One of the most important student needs, as Lorri points out, is time. Time to grow, time to try in various voices and styles, time to fail, time to make progress, time to stretch as a writer. I definitely found a real impatience in Lynn Freed when she referred to her students need for this time. There was not a sense of students being "writers in progress," but instead there was a quick judgment of "they either have it or they don't." (My quotes). I don't personally believe in the school of talent. I believe that talent comes from hard work, from reading and writing and rewriting a lot, and from receiving smart feedback from smart people at needed times during a student's career.

I digress. Yes, time is of the utmost importance, and is one of the most important reasons to attend a creative writing program. The rub of course, for teachers, is that the more time they spend with their students' work, the less time they have with their own. Obviously, the best programs not only have good teachers, but these programs also support their teachers with good pay, benefits, an acceptable teaching load, and time off, so that they do not begin to see their own students as enemies of their time.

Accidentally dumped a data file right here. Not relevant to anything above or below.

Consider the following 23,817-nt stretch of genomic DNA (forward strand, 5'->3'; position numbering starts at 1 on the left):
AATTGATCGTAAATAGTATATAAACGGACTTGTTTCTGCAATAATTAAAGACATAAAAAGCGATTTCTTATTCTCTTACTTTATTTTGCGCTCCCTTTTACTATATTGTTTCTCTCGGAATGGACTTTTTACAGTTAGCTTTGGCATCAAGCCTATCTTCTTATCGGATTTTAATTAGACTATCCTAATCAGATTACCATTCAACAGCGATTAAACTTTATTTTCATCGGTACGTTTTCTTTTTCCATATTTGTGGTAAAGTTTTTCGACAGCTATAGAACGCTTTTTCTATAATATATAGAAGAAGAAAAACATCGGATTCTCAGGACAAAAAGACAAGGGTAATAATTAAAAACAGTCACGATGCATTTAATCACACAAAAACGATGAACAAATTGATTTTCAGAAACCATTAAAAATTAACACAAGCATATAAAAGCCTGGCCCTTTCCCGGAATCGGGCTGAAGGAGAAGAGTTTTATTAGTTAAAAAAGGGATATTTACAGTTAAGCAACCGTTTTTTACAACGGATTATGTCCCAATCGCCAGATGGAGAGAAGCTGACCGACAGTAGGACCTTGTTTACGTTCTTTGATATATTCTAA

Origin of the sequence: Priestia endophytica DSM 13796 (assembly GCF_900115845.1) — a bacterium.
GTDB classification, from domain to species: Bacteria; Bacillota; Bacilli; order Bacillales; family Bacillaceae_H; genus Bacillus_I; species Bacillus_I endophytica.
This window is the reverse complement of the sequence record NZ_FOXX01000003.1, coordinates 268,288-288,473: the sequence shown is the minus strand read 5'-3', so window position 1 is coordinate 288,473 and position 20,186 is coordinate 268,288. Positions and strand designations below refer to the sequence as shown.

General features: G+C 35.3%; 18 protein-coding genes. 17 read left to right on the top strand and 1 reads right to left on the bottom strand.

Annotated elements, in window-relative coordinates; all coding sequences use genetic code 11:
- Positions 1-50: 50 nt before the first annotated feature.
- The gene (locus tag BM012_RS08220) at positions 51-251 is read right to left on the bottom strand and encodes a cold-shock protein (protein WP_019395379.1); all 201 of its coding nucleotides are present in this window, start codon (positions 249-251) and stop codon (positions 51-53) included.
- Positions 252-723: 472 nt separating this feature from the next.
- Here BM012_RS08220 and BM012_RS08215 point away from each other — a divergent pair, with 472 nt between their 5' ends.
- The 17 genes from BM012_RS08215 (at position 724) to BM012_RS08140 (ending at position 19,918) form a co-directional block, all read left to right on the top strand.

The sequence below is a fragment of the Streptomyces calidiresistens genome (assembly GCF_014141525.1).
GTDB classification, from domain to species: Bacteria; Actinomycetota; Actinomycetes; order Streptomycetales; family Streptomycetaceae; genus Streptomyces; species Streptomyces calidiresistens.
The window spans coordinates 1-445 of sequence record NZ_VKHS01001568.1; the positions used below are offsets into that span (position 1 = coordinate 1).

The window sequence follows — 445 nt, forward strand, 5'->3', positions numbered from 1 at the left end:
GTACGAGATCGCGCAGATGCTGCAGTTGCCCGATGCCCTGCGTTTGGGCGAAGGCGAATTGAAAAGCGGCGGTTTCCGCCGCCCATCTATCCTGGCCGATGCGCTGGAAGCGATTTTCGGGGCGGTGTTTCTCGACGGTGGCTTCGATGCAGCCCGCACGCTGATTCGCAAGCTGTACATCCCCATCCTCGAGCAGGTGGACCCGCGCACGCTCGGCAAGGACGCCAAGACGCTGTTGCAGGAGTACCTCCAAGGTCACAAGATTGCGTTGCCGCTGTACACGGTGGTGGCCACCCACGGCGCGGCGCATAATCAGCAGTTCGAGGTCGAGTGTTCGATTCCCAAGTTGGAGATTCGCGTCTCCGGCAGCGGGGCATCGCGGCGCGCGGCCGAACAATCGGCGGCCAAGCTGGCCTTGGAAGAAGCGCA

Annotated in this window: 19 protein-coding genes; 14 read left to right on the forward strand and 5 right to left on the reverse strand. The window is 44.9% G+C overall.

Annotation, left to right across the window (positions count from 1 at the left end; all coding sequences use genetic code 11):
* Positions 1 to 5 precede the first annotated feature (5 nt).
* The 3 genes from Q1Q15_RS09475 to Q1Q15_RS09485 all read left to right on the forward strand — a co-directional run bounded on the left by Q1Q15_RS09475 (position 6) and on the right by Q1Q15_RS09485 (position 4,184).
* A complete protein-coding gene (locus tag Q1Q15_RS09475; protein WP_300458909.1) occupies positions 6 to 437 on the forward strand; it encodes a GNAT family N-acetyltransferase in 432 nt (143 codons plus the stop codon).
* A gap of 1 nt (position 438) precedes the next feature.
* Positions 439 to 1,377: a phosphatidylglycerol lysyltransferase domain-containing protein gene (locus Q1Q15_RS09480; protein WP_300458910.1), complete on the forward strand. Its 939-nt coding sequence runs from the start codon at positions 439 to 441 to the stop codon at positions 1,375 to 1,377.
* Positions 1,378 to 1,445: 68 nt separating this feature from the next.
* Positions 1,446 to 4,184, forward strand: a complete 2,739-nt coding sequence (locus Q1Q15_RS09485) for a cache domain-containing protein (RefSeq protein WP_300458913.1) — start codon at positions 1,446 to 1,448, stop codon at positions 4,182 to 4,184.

Yes Lorri, there are definitely teachers out there who will secretly despise their students. But, it's not really a secret. Students know who the best teachers are. So, it's very important to speak with current and past students of any program you are thinking about attending. These students will give you a good feel for the quality, talent, and patience of the current faculty. The best time to make these phone calls and emails is after you've been accepted to a program. I've got lists of questions and an entire chapter about "What Makes a Good Writing Program" in the MFA Book. Thanks so much for your insights and questions. I'd welcome comments from anyone else who has read the Lynn Freed Harper's article.

Geeta, a writer and teacher in Pittsburgh, asks if I can cover letters of recommendations, in particular about how and when to ask faculty.

Again, there is much more about this in the MFA book, including a checklist page, but the short version: Students should allow two months time between asking an instructor and the deadline for the letter. Be sure to ask formally and respectfully. No one owes you letter. Also, remember that writing a letter of recommendation is about as much fun as scraping paint, so be sure to make the process easy on your teachers: Send ALL the material from ALL the schools at the same time. Provide very clear and very brief instructions on where each letter needs to be sent. Do provide a short resume, so that teachers can be reminded of your achievements or capabilities.